Location: Tamil Nadu
I decided to go to preach in a certain village, but before going there, my chest was so strained that I could hardly breathe, although I had not stopped performing the dhikrs and invocations of madad that the Shaikh had instructed me to. I even considered postponing the trip to the village. I and all twenty-two men with me were in the middle of a spiritual exercise. I said to the person who prepares the food for our visit that I would only have bread and cucumber because I was coming to preach, not to enjoy food.
When I arrived, they brought a wreath of flowers to put on my head, but the wreath appeared to me like a large snake. I felt apprehensive, and spontaneously asked loudly for madad saying “O Shaikh Muḥammad!”, and I threw the flowers on the floor. Numerous small worms, each with a white body and a black head, came out of the wreath. The scene scared all those present. I asked for the place to be hoovered to clean it so that we could start the preaching. I did not give the wreath issue any more attention. I gave the pledge to twenty-eight people, including two Hindus, and then returned home.
The person who organized the gathering later rang me to say that he would like to visit me the following day accompanied by a man who had something to tell me. I welcomed their visit. But he called again and said: “Caliph, I cannot wait until tomorrow. The man who would like to visit you had performed black magic on the flowers to kill you on the spot. But the magic has turned against him, as he has become a believer. He would like to come and show repentance in front of you, so that you forgive him.” I said: “Allah forgives all sins” (39.53). The people who were with me wanted me to ask him about who asked him to do the magic, but I told them that Allah forgives what happened and that the matter was now closed. The man came indeed. He turned out to be a Hindu, so he embraced Islam. I later heard that it was a group of Salafis who had become aware of my planned visit and had asked him to prepare the magic.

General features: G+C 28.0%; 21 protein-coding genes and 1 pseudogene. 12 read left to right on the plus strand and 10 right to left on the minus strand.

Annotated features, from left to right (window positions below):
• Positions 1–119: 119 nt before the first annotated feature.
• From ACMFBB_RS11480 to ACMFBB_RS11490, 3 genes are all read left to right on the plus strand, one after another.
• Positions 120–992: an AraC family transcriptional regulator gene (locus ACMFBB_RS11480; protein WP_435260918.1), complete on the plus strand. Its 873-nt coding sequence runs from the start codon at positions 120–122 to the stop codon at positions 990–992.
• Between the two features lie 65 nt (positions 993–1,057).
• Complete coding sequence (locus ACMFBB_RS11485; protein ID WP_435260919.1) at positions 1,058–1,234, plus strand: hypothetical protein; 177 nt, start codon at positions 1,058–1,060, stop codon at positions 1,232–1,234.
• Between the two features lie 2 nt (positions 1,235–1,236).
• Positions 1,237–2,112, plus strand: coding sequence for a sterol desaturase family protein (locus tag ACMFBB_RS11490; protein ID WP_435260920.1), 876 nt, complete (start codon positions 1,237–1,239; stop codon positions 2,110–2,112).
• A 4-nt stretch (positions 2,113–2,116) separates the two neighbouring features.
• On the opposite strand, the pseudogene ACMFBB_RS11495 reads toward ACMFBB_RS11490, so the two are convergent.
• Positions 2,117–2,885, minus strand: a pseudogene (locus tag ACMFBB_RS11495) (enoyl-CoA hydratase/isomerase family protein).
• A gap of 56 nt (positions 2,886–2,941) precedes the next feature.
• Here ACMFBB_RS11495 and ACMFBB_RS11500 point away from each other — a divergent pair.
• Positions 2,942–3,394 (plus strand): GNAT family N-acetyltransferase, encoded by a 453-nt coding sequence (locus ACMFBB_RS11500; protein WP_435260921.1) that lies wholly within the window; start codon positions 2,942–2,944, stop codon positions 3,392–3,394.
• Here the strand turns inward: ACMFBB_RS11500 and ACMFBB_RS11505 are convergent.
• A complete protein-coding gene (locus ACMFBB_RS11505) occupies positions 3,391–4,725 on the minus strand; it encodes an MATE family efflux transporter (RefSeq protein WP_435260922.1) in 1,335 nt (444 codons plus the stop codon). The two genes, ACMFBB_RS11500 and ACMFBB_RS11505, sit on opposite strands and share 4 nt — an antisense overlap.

The term “Salafi” is supposed to refer to a person who follows the example of the early generations of Muslims, but in reality it denotes someone who advocates an unhistorical narrow interpretation of Islam.
Copyright © 2015 Kasnazan Way
All Rights Reserved